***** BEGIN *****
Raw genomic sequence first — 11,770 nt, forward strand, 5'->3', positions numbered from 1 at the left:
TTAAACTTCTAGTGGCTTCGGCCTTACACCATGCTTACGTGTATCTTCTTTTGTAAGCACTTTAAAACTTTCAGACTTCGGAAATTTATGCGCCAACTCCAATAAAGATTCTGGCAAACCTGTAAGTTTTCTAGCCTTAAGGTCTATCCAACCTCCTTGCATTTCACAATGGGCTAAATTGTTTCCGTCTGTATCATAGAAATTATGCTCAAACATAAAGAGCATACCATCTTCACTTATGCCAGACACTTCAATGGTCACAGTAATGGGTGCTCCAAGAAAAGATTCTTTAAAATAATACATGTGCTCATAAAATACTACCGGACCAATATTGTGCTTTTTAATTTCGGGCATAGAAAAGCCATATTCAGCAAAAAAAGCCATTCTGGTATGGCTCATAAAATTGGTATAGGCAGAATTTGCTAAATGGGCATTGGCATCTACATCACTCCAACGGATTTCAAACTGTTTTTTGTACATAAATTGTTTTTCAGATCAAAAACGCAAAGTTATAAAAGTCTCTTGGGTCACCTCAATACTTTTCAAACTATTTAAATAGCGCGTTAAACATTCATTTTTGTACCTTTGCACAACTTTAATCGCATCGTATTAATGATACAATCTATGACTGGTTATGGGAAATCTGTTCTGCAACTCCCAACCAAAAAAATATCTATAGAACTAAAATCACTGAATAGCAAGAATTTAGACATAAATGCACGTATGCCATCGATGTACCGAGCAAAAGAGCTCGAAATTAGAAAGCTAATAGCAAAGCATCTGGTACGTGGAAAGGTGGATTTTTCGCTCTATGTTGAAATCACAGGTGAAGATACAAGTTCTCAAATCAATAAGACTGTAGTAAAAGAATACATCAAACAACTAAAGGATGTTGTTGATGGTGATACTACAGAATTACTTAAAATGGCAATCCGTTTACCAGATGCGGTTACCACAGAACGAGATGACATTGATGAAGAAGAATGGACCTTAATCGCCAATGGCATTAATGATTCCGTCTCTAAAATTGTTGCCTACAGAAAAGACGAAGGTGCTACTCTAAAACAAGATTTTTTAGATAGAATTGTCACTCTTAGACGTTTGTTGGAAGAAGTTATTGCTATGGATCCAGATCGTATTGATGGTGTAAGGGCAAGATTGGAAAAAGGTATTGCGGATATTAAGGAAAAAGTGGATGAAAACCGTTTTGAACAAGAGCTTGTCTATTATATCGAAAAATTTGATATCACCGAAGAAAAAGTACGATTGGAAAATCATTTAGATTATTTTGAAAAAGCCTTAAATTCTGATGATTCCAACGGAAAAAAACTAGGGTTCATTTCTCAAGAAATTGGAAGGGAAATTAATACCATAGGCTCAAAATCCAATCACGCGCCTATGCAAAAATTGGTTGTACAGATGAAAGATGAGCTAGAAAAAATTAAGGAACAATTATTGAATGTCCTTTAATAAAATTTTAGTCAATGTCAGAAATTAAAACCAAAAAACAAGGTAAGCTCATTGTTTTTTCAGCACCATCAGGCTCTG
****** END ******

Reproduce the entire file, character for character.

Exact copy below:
Raw genomic sequence first — 11,770 nt, forward strand, 5'->3', positions numbered from 1 at the left:
TTAAACTTCTAGTGGCTTCGGCCTTACACCATGCTTACGTGTATCTTCTTTTGTAAGCACTTTAAAACTTTCAGACTTCGGAAATTTATGCGCCAACTCCAATAAAGATTCTGGCAAACCTGTAAGTTTTCTAGCCTTAAGGTCTATCCAACCTCCTTGCATTTCACAATGGGCTAAATTGTTTCCGTCTGTATCATAGAAATTATGCTCAAACATAAAGAGCATACCATCTTCACTTATGCCAGACACTTCAATGGTCACAGTAATGGGTGCTCCAAGAAAAGATTCTTTAAAATAATACATGTGCTCATAAAATACTACCGGACCAATATTGTGCTTTTTAATTTCGGGCATAGAAAAGCCATATTCAGCAAAAAAAGCCATTCTGGTATGGCTCATAAAATTGGTATAGGCAGAATTTGCTAAATGGGCATTGGCATCTACATCACTCCAACGGATTTCAAACTGTTTTTTGTACATAAATTGTTTTTCAGATCAAAAACGCAAAGTTATAAAAGTCTCTTGGGTCACCTCAATACTTTTCAAACTATTTAAATAGCGCGTTAAACATTCATTTTTGTACCTTTGCACAACTTTAATCGCATCGTATTAATGATACAATCTATGACTGGTTATGGGAAATCTGTTCTGCAACTCCCAACCAAAAAAATATCTATAGAACTAAAATCACTGAATAGCAAGAATTTAGACATAAATGCACGTATGCCATCGATGTACCGAGCAAAAGAGCTCGAAATTAGAAAGCTAATAGCAAAGCATCTGGTACGTGGAAAGGTGGATTTTTCGCTCTATGTTGAAATCACAGGTGAAGATACAAGTTCTCAAATCAATAAGACTGTAGTAAAAGAATACATCAAACAACTAAAGGATGTTGTTGATGGTGATACTACAGAATTACTTAAAATGGCAATCCGTTTACCAGATGCGGTTACCACAGAACGAGATGACATTGATGAAGAAGAATGGACCTTAATCGCCAATGGCATTAATGATTCCGTCTCTAAAATTGTTGCCTACAGAAAAGACGAAGGTGCTACTCTAAAACAAGATTTTTTAGATAGAATTGTCACTCTTAGACGTTTGTTGGAAGAAGTTATTGCTATGGATCCAGATCGTATTGATGGTGTAAGGGCAAGATTGGAAAAAGGTATTGCGGATATTAAGGAAAAAGTGGATGAAAACCGTTTTGAACAAGAGCTTGTCTATTATATCGAAAAATTTGATATCACCGAAGAAAAAGTACGATTGGAAAATCATTTAGATTATTTTGAAAAAGCCTTAAATTCTGATGATTCCAACGGAAAAAAACTAGGGTTCATTTCTCAAGAAATTGGAAGGGAAATTAATACCATAGGCTCAAAATCCAATCACGCGCCTATGCAAAAATTGGTTGTACAGATGAAAGATGAGCTAGAAAAAATTAAGGAACAATTATTGAATGTCCTTTAATAAAATTTTAGTCAATGTCAGAAATTAAAACCAAAAAACAAGGTAAGCTCATTGTTTTTTCAGCACCATCAGGCTCTG